Rejection letters make a difference

Home Sweet Home

One of the best parts of a road trip in Canada is the uninterrupted time to listen to CBC Radio 1. All talk radio with fascinating interviews of people known and unknown, every day people doing every day things extraordinarily, extraordinary people doing extraordinary things who offer up insight and information on living life beyond the edges of your comfort zone.

Somewhere between Calgary and Saskatoon, I heard Bill Shapiro, former editor of LIFE magazine and editor of the book, “Other People’s Rejection Letters’ being interviewed by Jian Ghomeshi, one of my favourite CBC hosts. When asked, what made you collect other people’s rejection letters, Bill Shapiro answered that he had received a letter from someone who mentioned they had a file of rejection letters. Bill Shapiro didn’t. And not having any rejection letters wasn’t a good sign.

Rejection letters are about courage. About taking risks. About stepping out there, beyond our comfort zone and leaping. They’re about hopes and dreams and putting ourselves ‘out there’ knowing, someone may not like what we’re doing or saying, and that’s okay. At least we’re doing and saying something ‘out there’ in that place where hopes and dreams come alive.

Bill wasn’t. Out there. Doing and saying enough to get any rejection letters.

Sunshiney walls

It was, he said, a good wake-up call. A turning point of sorts. He decided to collect Other People’s Rejection Letters to better understand those who were willing to take risks, and to awaken his own capacity to do it too.

It struck me, listening to Mr. Shapiro’s responses that I no longer know where my rejection letter file is. It struck me that I might possibly have simply thrown out every rejection letter I ever received, as if, discarding them took away the sting — which, is okay if I continue putting myself out there. Not so good if I used the rejection as an excuse to quit writing, or painting, or any of the things I do to express myself in the world.

And that’s where the real power of the rejection letter comes in. Does it stop me from trying, or do I ignore the opinion of others and continue to persevere, to carry-on bravely, to push forward, to lean into my dreams and keep living them into reality?

Ellie’s new bed

Imagine if an  aspiring Olympian decided with their latest loss to quit racing or playing the game. Imagine if they quit believing they could win.<p>For me, the parallel is writing. I have a book on my laptop waiting for me to continue writing. I have a dream waiting for me to unfold it. Imagine if, I decided because it hasn’t yet found its home, I decided to quit writing it.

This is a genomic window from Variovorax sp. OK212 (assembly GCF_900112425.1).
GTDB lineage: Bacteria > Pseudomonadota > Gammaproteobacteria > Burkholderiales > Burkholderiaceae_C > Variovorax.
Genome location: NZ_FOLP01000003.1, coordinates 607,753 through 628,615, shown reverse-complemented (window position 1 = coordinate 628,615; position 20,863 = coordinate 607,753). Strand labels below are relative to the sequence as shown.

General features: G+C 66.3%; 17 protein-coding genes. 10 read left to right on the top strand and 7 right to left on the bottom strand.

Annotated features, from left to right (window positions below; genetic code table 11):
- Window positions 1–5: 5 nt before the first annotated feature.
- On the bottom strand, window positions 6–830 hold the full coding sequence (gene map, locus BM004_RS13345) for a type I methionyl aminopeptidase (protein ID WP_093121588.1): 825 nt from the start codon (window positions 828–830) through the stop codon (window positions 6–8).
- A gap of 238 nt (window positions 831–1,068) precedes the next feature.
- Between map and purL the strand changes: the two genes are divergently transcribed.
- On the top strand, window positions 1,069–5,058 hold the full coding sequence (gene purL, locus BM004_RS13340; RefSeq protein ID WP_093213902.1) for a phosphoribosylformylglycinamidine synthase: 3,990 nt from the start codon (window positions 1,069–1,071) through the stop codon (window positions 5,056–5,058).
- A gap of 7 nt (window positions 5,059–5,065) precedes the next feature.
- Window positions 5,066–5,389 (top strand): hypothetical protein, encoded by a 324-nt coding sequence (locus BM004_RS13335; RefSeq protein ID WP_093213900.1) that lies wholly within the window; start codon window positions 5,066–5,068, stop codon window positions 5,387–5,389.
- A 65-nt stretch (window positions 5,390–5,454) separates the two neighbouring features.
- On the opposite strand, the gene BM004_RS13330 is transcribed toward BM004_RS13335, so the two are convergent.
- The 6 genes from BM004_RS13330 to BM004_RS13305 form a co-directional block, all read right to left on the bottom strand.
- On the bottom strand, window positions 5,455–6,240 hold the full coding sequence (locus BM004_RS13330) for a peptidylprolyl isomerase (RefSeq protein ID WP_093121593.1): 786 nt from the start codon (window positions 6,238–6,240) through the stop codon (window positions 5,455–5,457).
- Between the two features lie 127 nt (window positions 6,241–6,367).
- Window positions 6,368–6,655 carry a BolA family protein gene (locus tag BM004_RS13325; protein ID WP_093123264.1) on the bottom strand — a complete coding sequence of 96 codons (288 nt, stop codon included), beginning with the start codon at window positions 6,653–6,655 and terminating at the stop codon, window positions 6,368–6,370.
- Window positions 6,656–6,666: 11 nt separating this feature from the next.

16 thoughts on “Rejection letters make a difference

  1. Brilliant! I used to collect my rejection letters because they signified to me that I had tried. As soon as I did that, I started getting a few more acceptances – a short story here, an article there etc. Rejection can do wonders!


  2. remember LA Law? … I sent them a script idea … sent it off my mail the same week they announced cancellation of the show. But I got a rejection letter just the same. That LA LAW letterhead is somewhere in my treasure file … to just think, if they’d used my idea they could have saved the show . . !

    Seriously, rejection – or rather the courage to risk rejection is something more prevalent in men than women. Before you leap to call me sexist, remember that we are trained for it. At 11 or 13 or 15 … we begin that process of dialing the phone, asking a girl out … and learning that rejection comes in two forms. One is the firm NO. The other, we all hope for, is the softer NO, which simply means they haven’t said YES yet.

    And we learn, long before we get those rejection letters, that we don’t get anywhere if we don’t keep asking, offering, proposing, suggesting and pitching every time there is an opportunity


    p.s. nice paint job!


  3. Good points, Louise! I’ve always pursued competitive goals, so I’ve long assumed that rejection was part of the process. If a gatekeeper criticizes me, I try not to take it personally, though rejection is still painful – I’m only human. If I receive two or more similar criticisms, I consider whether they’ve identified an area for improvement. Most are non-specific, so I simply count the stack to know what numbers to declare when I share my success story. I went through at least 50 agents and two-dozen publishers before a small press picked up my memoir. I was still receiving rejection letters after it got published.


  4. A number of poets I know make it a project to collect at least 100 rejections a year, their motivation to send back out a submission for every submission rejected.

    The thing about a rejection letter: It’s not about you (underscore, exclamation mark) but about the work. (And that is an overused cliche.)

    I like Mark’s twist on rejection. And his P.S. about the kitchen painting. Your house looks lovely and intimate.


    • Hmmm. 100 a year… Okay. So that’s true courage and commitment. I was listening to a story on Carl Jung this evening on CBC and one of the things they said about an encounter he had with his subconscious was that a healthy ego can withstand psychotic breaks because it know the difference between real and unreal. Mrejextion letters are like that. As You say. They’re not personal. Thanks for the reminder Maureen. Time to start building my 100


  5. Since I have never received a rejection letter, you have to submit something to get a rejection letter and me well I have never written anything or submitted anything to anyone…………lol That said I found this to be really interesting and some good points made


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